American Coot

Fulica americana

  • Very local, trend not established
“I come from haunts of coot and hern, / I make a sudden sally / And sparkle out among the fern, / To bicker down a valley.” – Alfred Lord Tennyson, “The Brook”

Easily the most familiar member of the family Rallidae, American Coots are a common sight in Massachusetts during the fall migration, when rafts of birds numbering in the hundreds can sometimes be seen feeding together on aquatic vegetation. However, as a breeding species, the American Coot is primarily western and southern in distribution. Its history in Massachusetts is one of brief expansions and prolonged absences – a pattern borne out by its limited presence during the Atlas surveys.

Historic Status

The great ornithologist Thomas Nuttall claimed to have seen American Coots – meaning a single pair – breeding on Fresh Pond in Cambridge in the early 1800s, but no nest was ever located (Nuttall 1834). Widespread and popular among sportsmen, they became an easy target for gunners when waterfowl stocks declined in the late 1800s. Forbush estimated their slaughter in the millions annually at the beginning of the twentieth century, stating that “fried coot” was never considered a delicacy but was never pushed away from the table either (Forbush 1925). Nationwide, the population declined during the 1900s, yet the American Coot moved into Massachusetts as a definite breeder late in that century.

Atlas 1 Distribution

Though its past in the state may have been somewhat obscure, the picture of American Coot breeding distribution during Atlas 1 was quite clear, and quite limited. From the late 1960s onward, American Coots continued to breed at Parker River National Wildlife Refuge in freshwater marsh areas. Coots were also spotted during the summer at Great Meadows National Wildlife Refuge in Concord, another locality where they had bred in the past. Unfortunately, no conclusive proof of nesting was discovered at that location during the Atlas period.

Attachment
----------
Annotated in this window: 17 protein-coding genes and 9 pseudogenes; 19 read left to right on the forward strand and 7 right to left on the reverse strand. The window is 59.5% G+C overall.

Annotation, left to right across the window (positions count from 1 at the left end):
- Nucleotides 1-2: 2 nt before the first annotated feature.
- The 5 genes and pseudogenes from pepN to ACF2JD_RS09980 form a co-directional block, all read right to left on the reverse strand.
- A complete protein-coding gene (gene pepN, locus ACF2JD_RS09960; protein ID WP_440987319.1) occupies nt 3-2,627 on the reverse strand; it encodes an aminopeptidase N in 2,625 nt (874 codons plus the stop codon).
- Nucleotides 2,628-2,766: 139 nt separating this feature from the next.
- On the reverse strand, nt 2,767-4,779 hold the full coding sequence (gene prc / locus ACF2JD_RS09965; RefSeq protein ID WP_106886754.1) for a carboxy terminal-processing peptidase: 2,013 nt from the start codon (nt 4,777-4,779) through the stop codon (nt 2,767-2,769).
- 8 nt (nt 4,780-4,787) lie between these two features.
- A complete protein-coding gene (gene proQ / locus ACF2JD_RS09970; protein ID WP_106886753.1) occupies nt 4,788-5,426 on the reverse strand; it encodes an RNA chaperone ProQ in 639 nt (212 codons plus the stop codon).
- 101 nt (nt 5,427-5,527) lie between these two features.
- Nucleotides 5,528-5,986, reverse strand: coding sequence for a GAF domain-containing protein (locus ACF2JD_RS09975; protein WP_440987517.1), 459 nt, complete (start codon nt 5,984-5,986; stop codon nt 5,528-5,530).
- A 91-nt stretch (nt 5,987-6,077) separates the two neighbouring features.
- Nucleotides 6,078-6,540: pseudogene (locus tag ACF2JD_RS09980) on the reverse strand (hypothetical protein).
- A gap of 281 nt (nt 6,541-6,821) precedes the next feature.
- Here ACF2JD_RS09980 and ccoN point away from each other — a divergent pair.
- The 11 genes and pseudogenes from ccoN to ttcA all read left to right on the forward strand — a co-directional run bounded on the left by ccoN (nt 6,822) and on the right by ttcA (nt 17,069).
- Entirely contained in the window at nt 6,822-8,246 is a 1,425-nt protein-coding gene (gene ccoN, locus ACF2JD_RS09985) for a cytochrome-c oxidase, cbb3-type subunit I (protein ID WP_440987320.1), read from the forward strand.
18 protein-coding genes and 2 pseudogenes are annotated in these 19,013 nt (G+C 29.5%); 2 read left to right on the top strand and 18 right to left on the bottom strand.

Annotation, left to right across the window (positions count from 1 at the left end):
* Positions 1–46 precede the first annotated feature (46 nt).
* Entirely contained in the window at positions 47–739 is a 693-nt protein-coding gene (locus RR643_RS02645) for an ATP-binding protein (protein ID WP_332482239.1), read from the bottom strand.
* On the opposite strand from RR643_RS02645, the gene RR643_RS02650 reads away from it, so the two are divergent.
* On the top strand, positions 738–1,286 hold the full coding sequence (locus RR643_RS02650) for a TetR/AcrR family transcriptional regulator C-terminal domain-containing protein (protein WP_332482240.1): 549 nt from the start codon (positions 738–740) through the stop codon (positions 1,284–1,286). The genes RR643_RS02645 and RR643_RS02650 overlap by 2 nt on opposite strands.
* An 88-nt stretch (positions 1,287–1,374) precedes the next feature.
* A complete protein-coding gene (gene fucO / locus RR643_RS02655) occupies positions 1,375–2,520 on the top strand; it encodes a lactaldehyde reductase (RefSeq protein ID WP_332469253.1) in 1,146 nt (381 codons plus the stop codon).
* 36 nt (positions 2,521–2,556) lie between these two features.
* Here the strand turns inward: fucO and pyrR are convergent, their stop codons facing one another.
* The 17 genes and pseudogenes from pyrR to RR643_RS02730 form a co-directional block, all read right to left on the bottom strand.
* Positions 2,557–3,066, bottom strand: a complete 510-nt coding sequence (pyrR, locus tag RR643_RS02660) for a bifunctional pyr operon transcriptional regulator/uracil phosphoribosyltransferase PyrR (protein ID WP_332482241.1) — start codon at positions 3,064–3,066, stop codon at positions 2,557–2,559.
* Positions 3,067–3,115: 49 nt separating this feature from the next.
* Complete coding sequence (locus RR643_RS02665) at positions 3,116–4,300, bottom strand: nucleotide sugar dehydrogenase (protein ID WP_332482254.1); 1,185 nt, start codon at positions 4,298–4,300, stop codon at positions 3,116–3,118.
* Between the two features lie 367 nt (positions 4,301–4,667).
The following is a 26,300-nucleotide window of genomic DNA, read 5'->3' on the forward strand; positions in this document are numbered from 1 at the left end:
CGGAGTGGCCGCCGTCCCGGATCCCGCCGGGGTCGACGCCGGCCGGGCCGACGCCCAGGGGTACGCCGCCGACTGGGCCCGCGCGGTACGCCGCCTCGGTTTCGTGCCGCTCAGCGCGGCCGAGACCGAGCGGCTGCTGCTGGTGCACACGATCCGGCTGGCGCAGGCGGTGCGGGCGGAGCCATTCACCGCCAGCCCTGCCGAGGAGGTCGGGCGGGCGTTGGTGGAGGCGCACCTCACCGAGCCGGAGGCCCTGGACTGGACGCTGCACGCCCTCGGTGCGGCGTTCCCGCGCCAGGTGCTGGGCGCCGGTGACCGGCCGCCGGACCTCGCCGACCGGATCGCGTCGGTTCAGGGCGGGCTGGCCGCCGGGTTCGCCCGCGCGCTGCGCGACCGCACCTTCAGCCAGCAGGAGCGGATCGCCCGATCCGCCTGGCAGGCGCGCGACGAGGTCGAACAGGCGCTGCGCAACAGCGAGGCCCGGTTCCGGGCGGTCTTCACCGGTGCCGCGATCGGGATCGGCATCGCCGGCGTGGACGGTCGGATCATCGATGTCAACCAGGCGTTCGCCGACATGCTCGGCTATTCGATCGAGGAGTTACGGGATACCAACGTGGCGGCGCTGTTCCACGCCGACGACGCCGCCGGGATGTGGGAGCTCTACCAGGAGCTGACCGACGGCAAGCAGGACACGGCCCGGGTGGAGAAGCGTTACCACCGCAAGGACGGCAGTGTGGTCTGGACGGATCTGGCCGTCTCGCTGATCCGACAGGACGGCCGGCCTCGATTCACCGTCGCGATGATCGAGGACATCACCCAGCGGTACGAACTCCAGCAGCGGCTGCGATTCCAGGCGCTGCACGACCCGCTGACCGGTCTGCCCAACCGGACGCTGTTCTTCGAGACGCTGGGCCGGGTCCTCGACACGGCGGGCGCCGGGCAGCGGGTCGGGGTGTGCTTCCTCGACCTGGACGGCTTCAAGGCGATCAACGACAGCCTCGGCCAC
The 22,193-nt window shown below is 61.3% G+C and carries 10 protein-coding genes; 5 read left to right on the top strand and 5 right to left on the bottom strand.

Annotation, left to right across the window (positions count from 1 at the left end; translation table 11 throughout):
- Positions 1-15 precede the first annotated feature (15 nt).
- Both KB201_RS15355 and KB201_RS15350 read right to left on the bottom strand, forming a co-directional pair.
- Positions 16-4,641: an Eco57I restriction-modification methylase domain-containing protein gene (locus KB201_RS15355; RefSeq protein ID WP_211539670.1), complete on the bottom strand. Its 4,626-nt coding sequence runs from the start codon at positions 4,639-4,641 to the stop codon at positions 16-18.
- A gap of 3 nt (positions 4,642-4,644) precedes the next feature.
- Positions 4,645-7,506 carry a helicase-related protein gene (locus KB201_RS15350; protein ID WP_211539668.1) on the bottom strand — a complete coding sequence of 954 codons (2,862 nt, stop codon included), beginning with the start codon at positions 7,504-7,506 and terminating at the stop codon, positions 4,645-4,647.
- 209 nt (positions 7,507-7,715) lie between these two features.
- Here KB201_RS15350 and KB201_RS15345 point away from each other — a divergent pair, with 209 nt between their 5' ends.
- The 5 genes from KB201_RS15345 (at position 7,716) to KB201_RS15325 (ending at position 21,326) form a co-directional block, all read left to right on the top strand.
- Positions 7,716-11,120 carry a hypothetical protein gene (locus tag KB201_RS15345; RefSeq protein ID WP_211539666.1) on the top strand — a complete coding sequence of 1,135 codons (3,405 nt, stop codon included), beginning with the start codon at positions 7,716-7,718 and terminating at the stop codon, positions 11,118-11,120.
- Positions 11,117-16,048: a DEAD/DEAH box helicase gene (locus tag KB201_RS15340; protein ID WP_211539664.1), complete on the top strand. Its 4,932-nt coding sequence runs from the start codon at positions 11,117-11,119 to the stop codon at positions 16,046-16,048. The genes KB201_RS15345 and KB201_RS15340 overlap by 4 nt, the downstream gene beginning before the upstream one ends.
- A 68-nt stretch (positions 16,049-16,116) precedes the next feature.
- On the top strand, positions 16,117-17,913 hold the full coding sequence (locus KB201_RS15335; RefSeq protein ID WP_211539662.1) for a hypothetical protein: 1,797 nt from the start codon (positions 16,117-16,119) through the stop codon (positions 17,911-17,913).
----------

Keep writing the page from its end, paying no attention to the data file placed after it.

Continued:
Atlas 2 Distribution and Change

American Coot breeding activity slowed to a near halt in Massachusetts between Atlas 1 and Atlas 2. No Confirmations or signs of breeding coots of any sort came from Plum Island. Although there was a single Possible record from Great Meadows, American Coots were essentially absent from Massachusetts as a breeding species in Atlas 2. It is not uncommon for a pioneering species to advance and retreat from breeding range expansions. The disappearance of breeding coots from Massachusetts is not necessarily catastrophic, positioned as we are at the very edge of the species’ breeding range. However, when viewed through the lens of the other species that share their wetland habitat, which are also declining, it is one more potential indicator of troubling habitat issues.


Atlas 1 Map

Atlas 2 Map

Atlas Change Map


Ecoregion Data

 Atlas 1Atlas 2Change
Ecoregion# Blocks% Blocks% of Range# Blocks% Blocks% of RangeChange in # BlocksChange in % Blocks
Taconic Mountains00.
Marble Valleys/Housatonic Valley00.
Berkshire Highlands00.
Lower Berkshire Hills00.
Vermont Piedmont00.
Berkshire Transition00.
Connecticut River Valley00.
Worcester Plateau00.
Lower Worcester Plateau00.
S. New England Coastal Plains and Hills31.1100.010.450.0-2-0.9
Boston Basin00.
Bristol and Narragansett Lowlands00.00.010.950.000.0
Cape Cod and Islands00.
Statewide Total30.3100.020.2100.0-2-0.2